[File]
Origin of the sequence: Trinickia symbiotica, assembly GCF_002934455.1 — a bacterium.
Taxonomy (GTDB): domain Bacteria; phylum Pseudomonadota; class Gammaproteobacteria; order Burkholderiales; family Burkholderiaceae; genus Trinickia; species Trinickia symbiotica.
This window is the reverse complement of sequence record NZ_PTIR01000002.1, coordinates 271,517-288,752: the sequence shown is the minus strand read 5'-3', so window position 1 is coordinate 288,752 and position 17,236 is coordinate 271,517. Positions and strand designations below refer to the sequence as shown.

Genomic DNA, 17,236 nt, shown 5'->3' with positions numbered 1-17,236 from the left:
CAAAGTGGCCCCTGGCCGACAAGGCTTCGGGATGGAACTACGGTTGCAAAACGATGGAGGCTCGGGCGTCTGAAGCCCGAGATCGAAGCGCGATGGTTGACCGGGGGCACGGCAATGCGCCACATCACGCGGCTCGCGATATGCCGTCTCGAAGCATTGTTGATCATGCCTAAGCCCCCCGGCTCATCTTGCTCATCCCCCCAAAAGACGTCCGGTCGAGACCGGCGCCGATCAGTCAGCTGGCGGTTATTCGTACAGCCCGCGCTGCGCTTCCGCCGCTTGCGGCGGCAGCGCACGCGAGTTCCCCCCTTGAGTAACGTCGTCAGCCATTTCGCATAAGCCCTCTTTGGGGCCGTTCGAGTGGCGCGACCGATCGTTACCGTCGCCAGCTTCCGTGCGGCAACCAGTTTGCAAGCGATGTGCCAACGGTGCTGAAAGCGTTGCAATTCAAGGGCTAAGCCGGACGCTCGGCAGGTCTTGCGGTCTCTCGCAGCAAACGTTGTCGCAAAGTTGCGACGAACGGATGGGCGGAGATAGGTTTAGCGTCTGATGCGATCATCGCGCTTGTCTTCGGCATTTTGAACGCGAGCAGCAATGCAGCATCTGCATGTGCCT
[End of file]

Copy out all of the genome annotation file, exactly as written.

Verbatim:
Origin of the sequence: Trinickia symbiotica, assembly GCF_002934455.1 — a bacterium.
Taxonomy (GTDB): domain Bacteria; phylum Pseudomonadota; class Gammaproteobacteria; order Burkholderiales; family Burkholderiaceae; genus Trinickia; species Trinickia symbiotica.
This window is the reverse complement of sequence record NZ_PTIR01000002.1, coordinates 271,517-288,752: the sequence shown is the minus strand read 5'-3', so window position 1 is coordinate 288,752 and position 17,236 is coordinate 271,517. Positions and strand designations below refer to the sequence as shown.

Genomic DNA, 17,236 nt, shown 5'->3' with positions numbered 1-17,236 from the left:
CAAAGTGGCCCCTGGCCGACAAGGCTTCGGGATGGAACTACGGTTGCAAAACGATGGAGGCTCGGGCGTCTGAAGCCCGAGATCGAAGCGCGATGGTTGACCGGGGGCACGGCAATGCGCCACATCACGCGGCTCGCGATATGCCGTCTCGAAGCATTGTTGATCATGCCTAAGCCCCCCGGCTCATCTTGCTCATCCCCCCAAAAGACGTCCGGTCGAGACCGGCGCCGATCAGTCAGCTGGCGGTTATTCGTACAGCCCGCGCTGCGCTTCCGCCGCTTGCGGCGGCAGCGCACGCGAGTTCCCCCCTTGAGTAACGTCGTCAGCCATTTCGCATAAGCCCTCTTTGGGGCCGTTCGAGTGGCGCGACCGATCGTTACCGTCGCCAGCTTCCGTGCGGCAACCAGTTTGCAAGCGATGTGCCAACGGTGCTGAAAGCGTTGCAATTCAAGGGCTAAGCCGGACGCTCGGCAGGTCTTGCGGTCTCTCGCAGCAAACGTTGTCGCAAAGTTGCGACGAACGGATGGGCGGAGATAGGTTTAGCGTCTGATGCGATCATCGCGCTTGTCTTCGGCATTTTGAACGCGAGCAGCAATGCAGCATCTGCATGTGCCT